Tuesday, June 1, 2010

In his magnificently probing book, The Gutenberg Galaxy, Marshall
McLuhan asks readers to probe the following question: "What will be the
new configurations of mechanisms and of literacy as these older forms of
perception and judgment are interpenetrated by the new electronic age?"
With the rise of TV and the Internet we are seeing the new configurations which for establishments and institutions almost seem to twist into gargoyles and grotesques.

In his next book, Understanding Media, McLuhan predicted way back in the
1960's that television would change politics in America forever. He
prophesied that television would eventually diminish the power of
partisan party bosses in America. Voters no longer needed the
recommendation of party as to whom to vote for because candidates could
come into everyone's living room on the TV screen. Candidates bypassed
the party bosses and talked to voters directly, electronically. He
foretold that TV would eventually push people away from voting the
"party line."

I can remember people actually calling Dolores Dickman, our North Denver
Democratic Captain, asking for her marked official Democratic sample
ballot so they knew whom she recommended for the primaries. That showed
true party discipline. And if one of the committee people did not hand
out the sample ballots before election, voter turnout was diminished in
that particular precinct. This trend reflected the truth of the
communication theory which says: "Lack of information equals
uncertainty." Without their sample ballots, like the cell phone user in
the TV spot talking with his girl friend: "Was it something I said?
Did she hang up?" The phone's battery could have simply died and
perhaps she did not hang up, but the lack of information led the caller
to great angst and romantic uncertainty. And uncertain voters often
stayed home.

The Internet dragon breathes fear and trembling among China's government
officials. Like church officials after Gutenberg's press the church
could no longer control the messages to the faithful. They now had
their own copy of scripture.

China's current leaders do not know it yet, but the Internet has
transformed its blossoming online population, now over 400 million, into
one big buzzing national electronic caucus. The Colorado based DaVinci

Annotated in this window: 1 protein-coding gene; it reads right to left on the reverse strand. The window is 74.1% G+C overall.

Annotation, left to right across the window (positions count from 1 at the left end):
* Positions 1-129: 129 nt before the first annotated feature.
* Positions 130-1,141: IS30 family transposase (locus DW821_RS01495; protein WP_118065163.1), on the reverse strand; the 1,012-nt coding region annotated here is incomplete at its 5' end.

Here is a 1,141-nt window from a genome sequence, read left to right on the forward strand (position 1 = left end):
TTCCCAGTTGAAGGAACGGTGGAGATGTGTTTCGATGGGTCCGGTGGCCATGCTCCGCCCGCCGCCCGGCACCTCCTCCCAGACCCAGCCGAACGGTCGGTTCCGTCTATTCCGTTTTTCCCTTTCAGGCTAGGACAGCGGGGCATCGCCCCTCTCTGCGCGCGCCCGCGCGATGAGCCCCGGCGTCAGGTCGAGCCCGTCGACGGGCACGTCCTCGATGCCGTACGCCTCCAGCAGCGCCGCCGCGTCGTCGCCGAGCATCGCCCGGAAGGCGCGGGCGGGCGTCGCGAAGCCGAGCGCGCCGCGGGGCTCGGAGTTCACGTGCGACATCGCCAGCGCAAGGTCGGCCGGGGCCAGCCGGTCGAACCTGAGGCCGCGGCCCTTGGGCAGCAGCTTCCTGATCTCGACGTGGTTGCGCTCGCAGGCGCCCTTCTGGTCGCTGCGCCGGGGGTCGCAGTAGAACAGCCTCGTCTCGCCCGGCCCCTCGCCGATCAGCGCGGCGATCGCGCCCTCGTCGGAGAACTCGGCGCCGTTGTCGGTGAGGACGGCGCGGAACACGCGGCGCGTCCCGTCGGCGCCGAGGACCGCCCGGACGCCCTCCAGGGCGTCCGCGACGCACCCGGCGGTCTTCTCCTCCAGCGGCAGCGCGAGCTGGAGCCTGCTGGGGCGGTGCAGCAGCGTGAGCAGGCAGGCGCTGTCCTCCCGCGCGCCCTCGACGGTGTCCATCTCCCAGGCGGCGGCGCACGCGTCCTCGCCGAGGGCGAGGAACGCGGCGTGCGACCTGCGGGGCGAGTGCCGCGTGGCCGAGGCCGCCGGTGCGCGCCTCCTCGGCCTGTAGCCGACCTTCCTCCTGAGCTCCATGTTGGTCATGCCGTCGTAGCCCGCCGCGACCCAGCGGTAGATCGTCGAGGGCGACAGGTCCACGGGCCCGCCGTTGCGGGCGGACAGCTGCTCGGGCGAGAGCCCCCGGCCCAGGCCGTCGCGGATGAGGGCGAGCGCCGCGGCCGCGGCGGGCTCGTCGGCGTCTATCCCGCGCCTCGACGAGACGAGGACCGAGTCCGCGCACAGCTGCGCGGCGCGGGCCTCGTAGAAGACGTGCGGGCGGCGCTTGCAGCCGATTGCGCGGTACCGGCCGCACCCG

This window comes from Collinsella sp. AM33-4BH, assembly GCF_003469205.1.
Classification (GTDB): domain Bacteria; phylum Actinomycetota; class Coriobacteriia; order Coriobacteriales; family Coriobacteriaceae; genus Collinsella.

Institute, which analyzes media future trends reports that China's
Internet has morphed its society into a national digital forum where
citizens can communicate and "express their opinions in a way rarely
seen in a country where traditional media are under strict government
control." They don't know it, but it is too late for the party bosses
to try to stop Internet communication. Even Chairman Mao couldn't put
the toothpaste back in the tube.

We can see the trend away from party discipline in the Colorado
primaries this year. Andrew Romanoff top-lined 60-40% Michael Bennet at
the Colorado Democratic State Convention last week. Democratic
establishment from President Obama down through Gary Hart had endorsed
Bennet. Dan Maes, the anti-establishment candidate top-lined the GOP
establishment Scott McGinnis, not by many points, at the Republican
State Convention the same weekend. In earlier times, in a print
culture, top-line designation by the party assemblies and conventions
meant more to the party faithful than it does today. Top-line
designation could mean up to 10% of a vote. Newspaper endorsements mean
less now due to the electronic media. Remember the embarrassment
suffered by Ken Salazar in his senate bid? Salazar had the Democratic
Party establishment behind him, but Mike Miles, the unknown candidate, a
fiery gargoyle, edged him out and got top line from the party rank and

"Politics: the only game for adults." Dolores Dickman

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